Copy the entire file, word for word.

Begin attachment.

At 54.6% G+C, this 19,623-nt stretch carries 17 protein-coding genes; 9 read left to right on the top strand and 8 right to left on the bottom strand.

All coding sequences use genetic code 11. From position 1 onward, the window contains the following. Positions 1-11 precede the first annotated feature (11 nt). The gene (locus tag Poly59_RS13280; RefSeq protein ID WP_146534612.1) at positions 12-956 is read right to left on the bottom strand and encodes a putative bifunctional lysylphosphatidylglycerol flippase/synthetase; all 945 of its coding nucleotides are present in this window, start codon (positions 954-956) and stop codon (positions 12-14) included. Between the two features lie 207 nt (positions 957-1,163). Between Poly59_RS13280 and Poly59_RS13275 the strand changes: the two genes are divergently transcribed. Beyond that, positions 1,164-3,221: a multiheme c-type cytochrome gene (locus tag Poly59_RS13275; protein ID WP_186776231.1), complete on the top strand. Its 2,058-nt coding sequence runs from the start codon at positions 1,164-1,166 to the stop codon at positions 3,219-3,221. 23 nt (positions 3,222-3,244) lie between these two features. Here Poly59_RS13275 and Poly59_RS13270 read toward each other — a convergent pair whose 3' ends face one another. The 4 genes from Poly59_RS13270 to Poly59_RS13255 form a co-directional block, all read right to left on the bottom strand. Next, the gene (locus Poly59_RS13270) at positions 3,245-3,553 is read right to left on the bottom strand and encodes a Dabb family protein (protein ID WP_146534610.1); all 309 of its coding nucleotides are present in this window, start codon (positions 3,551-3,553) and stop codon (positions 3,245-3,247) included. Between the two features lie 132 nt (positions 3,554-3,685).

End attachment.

At 54.6% G+C, this 19,623-nt stretch carries 17 protein-coding genes; 9 read left to right on the top strand and 8 right to left on the bottom strand.

All coding sequences use genetic code 11. From position 1 onward, the window contains the following. Positions 1-11 precede the first annotated feature (11 nt). The gene (locus tag Poly59_RS13280; RefSeq protein ID WP_146534612.1) at positions 12-956 is read right to left on the bottom strand and encodes a putative bifunctional lysylphosphatidylglycerol flippase/synthetase; all 945 of its coding nucleotides are present in this window, start codon (positions 954-956) and stop codon (positions 12-14) included. Between the two features lie 207 nt (positions 957-1,163). Between Poly59_RS13280 and Poly59_RS13275 the strand changes: the two genes are divergently transcribed. Beyond that, positions 1,164-3,221: a multiheme c-type cytochrome gene (locus tag Poly59_RS13275; protein ID WP_186776231.1), complete on the top strand. Its 2,058-nt coding sequence runs from the start codon at positions 1,164-1,166 to the stop codon at positions 3,219-3,221. 23 nt (positions 3,222-3,244) lie between these two features. Here Poly59_RS13275 and Poly59_RS13270 read toward each other — a convergent pair whose 3' ends face one another. The 4 genes from Poly59_RS13270 to Poly59_RS13255 form a co-directional block, all read right to left on the bottom strand. Next, the gene (locus Poly59_RS13270) at positions 3,245-3,553 is read right to left on the bottom strand and encodes a Dabb family protein (protein ID WP_146534610.1); all 309 of its coding nucleotides are present in this window, start codon (positions 3,551-3,553) and stop codon (positions 3,245-3,247) included. Between the two features lie 132 nt (positions 3,554-3,685).